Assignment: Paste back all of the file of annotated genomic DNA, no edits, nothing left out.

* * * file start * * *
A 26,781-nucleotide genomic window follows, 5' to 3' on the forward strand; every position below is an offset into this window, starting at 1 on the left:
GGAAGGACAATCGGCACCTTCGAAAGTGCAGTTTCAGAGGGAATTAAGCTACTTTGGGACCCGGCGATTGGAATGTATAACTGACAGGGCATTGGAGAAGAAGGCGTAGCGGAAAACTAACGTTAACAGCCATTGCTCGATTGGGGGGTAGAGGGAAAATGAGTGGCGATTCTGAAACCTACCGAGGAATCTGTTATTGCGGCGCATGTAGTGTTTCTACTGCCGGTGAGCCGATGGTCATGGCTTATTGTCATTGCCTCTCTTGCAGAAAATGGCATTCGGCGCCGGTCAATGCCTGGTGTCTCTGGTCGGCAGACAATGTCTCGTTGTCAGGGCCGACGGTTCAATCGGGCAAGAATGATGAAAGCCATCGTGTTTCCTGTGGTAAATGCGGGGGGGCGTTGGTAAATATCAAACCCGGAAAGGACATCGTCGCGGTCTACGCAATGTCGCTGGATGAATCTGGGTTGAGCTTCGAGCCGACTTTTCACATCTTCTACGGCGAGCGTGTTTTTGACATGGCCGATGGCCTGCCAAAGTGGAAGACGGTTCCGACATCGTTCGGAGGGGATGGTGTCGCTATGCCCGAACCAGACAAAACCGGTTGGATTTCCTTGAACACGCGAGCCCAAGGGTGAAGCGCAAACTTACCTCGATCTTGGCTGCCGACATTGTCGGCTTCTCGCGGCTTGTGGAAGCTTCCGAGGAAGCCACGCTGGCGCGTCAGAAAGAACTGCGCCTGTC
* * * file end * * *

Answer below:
A 26,781-nucleotide genomic window follows, 5' to 3' on the forward strand; every position below is an offset into this window, starting at 1 on the left:
GGAAGGACAATCGGCACCTTCGAAAGTGCAGTTTCAGAGGGAATTAAGCTACTTTGGGACCCGGCGATTGGAATGTATAACTGACAGGGCATTGGAGAAGAAGGCGTAGCGGAAAACTAACGTTAACAGCCATTGCTCGATTGGGGGGTAGAGGGAAAATGAGTGGCGATTCTGAAACCTACCGAGGAATCTGTTATTGCGGCGCATGTAGTGTTTCTACTGCCGGTGAGCCGATGGTCATGGCTTATTGTCATTGCCTCTCTTGCAGAAAATGGCATTCGGCGCCGGTCAATGCCTGGTGTCTCTGGTCGGCAGACAATGTCTCGTTGTCAGGGCCGACGGTTCAATCGGGCAAGAATGATGAAAGCCATCGTGTTTCCTGTGGTAAATGCGGGGGGGCGTTGGTAAATATCAAACCCGGAAAGGACATCGTCGCGGTCTACGCAATGTCGCTGGATGAATCTGGGTTGAGCTTCGAGCCGACTTTTCACATCTTCTACGGCGAGCGTGTTTTTGACATGGCCGATGGCCTGCCAAAGTGGAAGACGGTTCCGACATCGTTCGGAGGGGATGGTGTCGCTATGCCCGAACCAGACAAAACCGGTTGGATTTCCTTGAACACGCGAGCCCAAGGGTGAAGCGCAAACTTACCTCGATCTTGGCTGCCGACATTGTCGGCTTCTCGCGGCTTGTGGAAGCTTCCGAGGAAGCCACGCTGGCGCGTCAGAAAGAACTGCGCCTGTC